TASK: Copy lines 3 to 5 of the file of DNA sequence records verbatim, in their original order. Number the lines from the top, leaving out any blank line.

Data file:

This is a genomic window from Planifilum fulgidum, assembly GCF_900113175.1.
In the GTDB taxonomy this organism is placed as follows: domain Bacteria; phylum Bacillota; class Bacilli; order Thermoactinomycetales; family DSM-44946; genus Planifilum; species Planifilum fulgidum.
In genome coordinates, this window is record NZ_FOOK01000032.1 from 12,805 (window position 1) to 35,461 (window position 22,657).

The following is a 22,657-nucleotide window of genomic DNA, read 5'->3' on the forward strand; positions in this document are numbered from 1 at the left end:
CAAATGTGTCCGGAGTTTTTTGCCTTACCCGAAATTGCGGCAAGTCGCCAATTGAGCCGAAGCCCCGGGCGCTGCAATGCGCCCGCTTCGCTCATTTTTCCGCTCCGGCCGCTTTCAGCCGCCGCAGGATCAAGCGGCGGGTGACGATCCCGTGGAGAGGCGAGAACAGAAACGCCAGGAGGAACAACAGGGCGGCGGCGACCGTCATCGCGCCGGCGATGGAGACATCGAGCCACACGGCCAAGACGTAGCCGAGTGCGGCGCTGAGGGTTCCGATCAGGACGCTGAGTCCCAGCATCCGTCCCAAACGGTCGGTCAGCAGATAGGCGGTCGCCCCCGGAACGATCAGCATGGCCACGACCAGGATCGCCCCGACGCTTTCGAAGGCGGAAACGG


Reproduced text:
In genome coordinates, this window is record NZ_FOOK01000032.1 from 12,805 (window position 1) to 35,461 (window position 22,657).

The following is a 22,657-nucleotide window of genomic DNA, read 5'->3' on the forward strand; positions in this document are numbered from 1 at the left end:
CAAATGTGTCCGGAGTTTTTTGCCTTACCCGAAATTGCGGCAAGTCGCCAATTGAGCCGAAGCCCCGGGCGCTGCAATGCGCCCGCTTCGCTCATTTTTCCGCTCCGGCCGCTTTCAGCCGCCGCAGGATCAAGCGGCGGGTGACGATCCCGTGGAGAGGCGAGAACAGAAACGCCAGGAGGAACAACAGGGCGGCGGCGACCGTCATCGCGCCGGCGATGGAGACATCGAGCCACACGGCCAAGACGTAGCCGAGTGCGGCGCTGAGGGTTCCGATCAGGACGCTGAGTCCCAGCATCCGTCCCAAACGGTCGGTCAGCAGATAGGCGGTCGCCCCCGGAACGATCAGCATGGCCACGACCAGGATCGCCCCGACGCTTTCGAAGGCGGAAACGG